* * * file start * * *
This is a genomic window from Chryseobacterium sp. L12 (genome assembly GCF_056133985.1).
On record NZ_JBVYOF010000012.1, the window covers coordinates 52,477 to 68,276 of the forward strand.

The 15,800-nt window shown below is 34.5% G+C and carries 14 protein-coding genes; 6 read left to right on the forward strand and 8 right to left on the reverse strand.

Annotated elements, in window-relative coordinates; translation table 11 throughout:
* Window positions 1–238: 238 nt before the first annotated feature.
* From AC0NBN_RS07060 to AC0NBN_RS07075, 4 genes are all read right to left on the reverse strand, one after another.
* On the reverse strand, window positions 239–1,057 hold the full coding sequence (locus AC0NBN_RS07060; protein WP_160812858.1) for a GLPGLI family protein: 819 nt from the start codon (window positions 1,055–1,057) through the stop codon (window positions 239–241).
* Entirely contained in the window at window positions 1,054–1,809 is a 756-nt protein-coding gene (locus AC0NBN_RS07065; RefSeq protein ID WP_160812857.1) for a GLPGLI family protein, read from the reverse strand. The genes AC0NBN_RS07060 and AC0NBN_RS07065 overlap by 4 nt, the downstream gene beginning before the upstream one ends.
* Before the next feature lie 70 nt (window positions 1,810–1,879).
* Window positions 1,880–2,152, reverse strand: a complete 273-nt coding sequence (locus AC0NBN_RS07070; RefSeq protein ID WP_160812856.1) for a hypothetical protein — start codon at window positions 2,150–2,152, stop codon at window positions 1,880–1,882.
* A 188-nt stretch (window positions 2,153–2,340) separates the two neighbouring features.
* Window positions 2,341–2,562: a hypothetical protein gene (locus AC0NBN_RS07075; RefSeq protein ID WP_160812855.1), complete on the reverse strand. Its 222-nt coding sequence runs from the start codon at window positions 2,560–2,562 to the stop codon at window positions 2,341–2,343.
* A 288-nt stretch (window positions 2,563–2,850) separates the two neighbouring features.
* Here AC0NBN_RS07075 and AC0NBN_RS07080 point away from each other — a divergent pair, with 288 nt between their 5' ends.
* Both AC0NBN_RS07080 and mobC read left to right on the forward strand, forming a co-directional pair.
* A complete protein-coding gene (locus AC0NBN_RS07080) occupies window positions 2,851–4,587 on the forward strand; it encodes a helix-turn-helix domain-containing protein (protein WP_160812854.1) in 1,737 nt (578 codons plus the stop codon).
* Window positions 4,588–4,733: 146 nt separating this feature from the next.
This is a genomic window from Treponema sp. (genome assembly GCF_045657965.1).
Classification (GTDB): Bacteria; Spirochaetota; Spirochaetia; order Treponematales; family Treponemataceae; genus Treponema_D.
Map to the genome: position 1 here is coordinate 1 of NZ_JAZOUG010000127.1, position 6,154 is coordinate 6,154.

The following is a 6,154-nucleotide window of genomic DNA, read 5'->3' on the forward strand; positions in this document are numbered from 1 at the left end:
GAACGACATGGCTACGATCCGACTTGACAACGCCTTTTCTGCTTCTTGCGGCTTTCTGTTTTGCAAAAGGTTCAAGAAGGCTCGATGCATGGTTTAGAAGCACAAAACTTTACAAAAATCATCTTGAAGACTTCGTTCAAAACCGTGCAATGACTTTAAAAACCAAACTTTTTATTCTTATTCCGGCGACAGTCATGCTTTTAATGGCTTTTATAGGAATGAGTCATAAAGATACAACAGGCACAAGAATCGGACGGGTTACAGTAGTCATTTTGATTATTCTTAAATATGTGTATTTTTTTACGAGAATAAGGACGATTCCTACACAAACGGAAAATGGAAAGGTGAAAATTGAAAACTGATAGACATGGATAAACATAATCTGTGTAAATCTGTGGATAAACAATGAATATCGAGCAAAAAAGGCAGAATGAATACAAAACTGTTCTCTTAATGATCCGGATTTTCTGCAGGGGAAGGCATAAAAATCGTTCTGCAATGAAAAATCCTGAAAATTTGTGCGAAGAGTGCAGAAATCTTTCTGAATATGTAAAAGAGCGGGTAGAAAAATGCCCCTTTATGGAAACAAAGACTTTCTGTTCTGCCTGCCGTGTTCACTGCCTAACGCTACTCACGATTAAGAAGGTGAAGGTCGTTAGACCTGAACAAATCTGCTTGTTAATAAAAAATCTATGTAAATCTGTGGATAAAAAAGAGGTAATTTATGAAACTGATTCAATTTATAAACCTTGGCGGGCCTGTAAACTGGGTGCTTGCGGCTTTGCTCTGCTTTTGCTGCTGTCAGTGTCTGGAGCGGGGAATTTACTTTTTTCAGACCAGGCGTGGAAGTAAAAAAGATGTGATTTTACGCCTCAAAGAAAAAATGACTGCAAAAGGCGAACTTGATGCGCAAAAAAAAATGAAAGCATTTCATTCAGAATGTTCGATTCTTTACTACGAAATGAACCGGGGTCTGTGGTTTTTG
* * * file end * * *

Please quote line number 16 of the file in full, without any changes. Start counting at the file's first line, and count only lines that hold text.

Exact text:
* A complete protein-coding gene (locus AC0NBN_RS07080) occupies window positions 2,851–4,587 on the forward strand; it encodes a helix-turn-helix domain-containing protein (protein WP_160812854.1) in 1,737 nt (578 codons plus the stop codon).